Pre-shows prepare the audience for what they are about to experience and often help convey the attraction’s creative intent.

The Pre-Show to Avatar Flight of Passage includes an extensive queue and “training” video that explains what Guests will experience when they link to their avatars and climb on board their banshees.

The following video provides a good look at this Pre-Show experience:

Post-Shows

Post-shows reinforce key ideas and themes, and most often include themed areas or interactive activities or games. One specific form of post-show is what’s referred to in the themed entertainment world as “exit through retail” in which guests are led through a themed merchandise shop as they exit an attraction.

The Avatar Flight of Passage Post-Show uses this “exit through retail” approach, taking Guests into a shop called Windtraders as they exit the attraction.

But beyond  simply selling t-shirts, buttons, and other souvenirs, Windtraders also offers two specific experiences that help reinforce key ideas and themes from Avatar Flight of Passage.

The first is the opportunity to “adopt a banshee”. Banshees are the flying creatures that Guests (and their linked avatars) fly on when they experience the attraction, and this experience allows Guests to take one home with them. Watch the following video to see how this works:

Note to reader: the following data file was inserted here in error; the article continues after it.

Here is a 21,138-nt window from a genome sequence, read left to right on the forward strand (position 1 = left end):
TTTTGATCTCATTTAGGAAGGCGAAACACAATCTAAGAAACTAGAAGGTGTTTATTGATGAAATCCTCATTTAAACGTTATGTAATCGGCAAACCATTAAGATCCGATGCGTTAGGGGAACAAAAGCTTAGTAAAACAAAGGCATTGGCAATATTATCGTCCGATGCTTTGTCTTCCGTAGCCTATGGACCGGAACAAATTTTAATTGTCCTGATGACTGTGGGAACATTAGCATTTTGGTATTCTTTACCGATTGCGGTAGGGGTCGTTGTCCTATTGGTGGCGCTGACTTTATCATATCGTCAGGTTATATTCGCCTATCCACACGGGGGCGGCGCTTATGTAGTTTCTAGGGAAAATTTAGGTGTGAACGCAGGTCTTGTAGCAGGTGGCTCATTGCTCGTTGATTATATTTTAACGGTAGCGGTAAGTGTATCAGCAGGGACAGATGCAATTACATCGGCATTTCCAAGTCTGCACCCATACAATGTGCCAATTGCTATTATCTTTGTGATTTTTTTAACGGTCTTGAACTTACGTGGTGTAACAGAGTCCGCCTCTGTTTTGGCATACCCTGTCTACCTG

The other experience is the opportunity to turn yourself into a Navi action figure. There is an area with kiosks with machines that scan the Guest’s face and allow the Guest to select other options about their action figure, and the figure is made for you while you wait. Check out the following video to see how this works:

These experiences take the “exit through retail” type of post-show to a whole new level, and provide new and interesting ways for Guests to take part of the magic home with them.

Thoughts?  Tell me what you think in the comments!

Podcast Interview – Live From Barsaive

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Years ago I worked as a line developer for a role playing game called Earthdawn published by FASA Corporation. I referenced Earthdawn and some of the products I worked on for the game in The Imagineering Pyramid.

Recently some fans of the game started a podcast about Earthdawn called Live From Barsaive, where they talk about the game and the game’s setting (an area known as Barsaive, hence the name). I’ve been listening since the beginning, and have enjoyed the show quite a bit. It’s extremely gratifying (and humbling) to know that something I worked on so long ago (I worked on the game from 1992 through 1998) could be so well regarded.

The hosts of the show, Chad and Rachel, asked if I would be a guest on their show, and we recently recorded our episode. I had a great time. We talked for more than an hour, talking about Earthdawn,  The Imagineering Pyramid (they’re fans of Disney parks and have both read the book), and Disney parks in general.

The episode should be available soon. I’ll post again when it’s live.

Thanks!